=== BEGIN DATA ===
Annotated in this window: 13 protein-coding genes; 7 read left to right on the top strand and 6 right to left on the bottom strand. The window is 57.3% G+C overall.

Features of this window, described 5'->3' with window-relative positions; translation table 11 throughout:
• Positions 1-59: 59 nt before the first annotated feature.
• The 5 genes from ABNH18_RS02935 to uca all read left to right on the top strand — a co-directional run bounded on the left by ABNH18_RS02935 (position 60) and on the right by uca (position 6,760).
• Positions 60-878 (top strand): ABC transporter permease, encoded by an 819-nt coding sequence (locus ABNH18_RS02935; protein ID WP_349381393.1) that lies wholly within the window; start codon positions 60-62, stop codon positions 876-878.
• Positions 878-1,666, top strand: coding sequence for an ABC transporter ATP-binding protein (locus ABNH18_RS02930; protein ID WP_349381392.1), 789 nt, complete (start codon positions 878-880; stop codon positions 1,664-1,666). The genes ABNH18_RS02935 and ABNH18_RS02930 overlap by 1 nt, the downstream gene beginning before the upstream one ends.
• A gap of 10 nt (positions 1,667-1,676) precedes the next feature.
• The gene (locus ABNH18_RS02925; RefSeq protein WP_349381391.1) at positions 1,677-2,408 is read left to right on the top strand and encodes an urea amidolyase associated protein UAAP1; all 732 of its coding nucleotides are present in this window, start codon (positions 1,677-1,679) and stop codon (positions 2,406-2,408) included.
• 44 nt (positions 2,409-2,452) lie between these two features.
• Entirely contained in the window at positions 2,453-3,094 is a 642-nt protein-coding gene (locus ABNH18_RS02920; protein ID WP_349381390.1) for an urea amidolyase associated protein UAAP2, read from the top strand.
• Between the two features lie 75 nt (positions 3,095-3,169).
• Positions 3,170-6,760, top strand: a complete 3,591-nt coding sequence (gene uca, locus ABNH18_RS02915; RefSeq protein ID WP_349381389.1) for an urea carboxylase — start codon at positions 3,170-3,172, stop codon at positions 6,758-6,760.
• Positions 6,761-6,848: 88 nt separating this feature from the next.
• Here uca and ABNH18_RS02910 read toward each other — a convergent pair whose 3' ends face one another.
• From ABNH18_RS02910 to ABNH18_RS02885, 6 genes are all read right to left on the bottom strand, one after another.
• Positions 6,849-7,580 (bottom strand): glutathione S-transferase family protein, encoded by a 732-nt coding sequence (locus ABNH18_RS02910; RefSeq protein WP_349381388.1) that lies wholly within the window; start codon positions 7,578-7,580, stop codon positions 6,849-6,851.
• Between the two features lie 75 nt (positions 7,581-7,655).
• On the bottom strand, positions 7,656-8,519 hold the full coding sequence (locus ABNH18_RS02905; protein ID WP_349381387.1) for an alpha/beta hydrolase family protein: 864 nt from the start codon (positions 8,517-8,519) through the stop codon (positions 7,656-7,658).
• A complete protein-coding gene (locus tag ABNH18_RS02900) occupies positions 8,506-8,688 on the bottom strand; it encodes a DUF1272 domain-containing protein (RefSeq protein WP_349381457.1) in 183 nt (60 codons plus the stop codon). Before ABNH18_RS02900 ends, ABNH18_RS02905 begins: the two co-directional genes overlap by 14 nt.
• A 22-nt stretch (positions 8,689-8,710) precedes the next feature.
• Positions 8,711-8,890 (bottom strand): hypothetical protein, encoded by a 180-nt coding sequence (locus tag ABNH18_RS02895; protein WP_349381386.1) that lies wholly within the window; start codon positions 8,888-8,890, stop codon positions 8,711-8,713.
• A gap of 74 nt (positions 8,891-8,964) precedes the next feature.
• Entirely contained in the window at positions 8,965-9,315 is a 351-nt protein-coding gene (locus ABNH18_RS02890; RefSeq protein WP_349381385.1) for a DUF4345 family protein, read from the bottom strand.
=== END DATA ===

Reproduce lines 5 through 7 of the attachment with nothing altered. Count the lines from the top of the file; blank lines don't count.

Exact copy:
• Positions 60-878 (top strand): ABC transporter permease, encoded by an 819-nt coding sequence (locus ABNH18_RS02935; protein ID WP_349381393.1) that lies wholly within the window; start codon positions 60-62, stop codon positions 876-878.
• Positions 878-1,666, top strand: coding sequence for an ABC transporter ATP-binding protein (locus ABNH18_RS02930; protein ID WP_349381392.1), 789 nt, complete (start codon positions 878-880; stop codon positions 1,664-1,666). The genes ABNH18_RS02935 and ABNH18_RS02930 overlap by 1 nt, the downstream gene beginning before the upstream one ends.
• A gap of 10 nt (positions 1,667-1,676) precedes the next feature.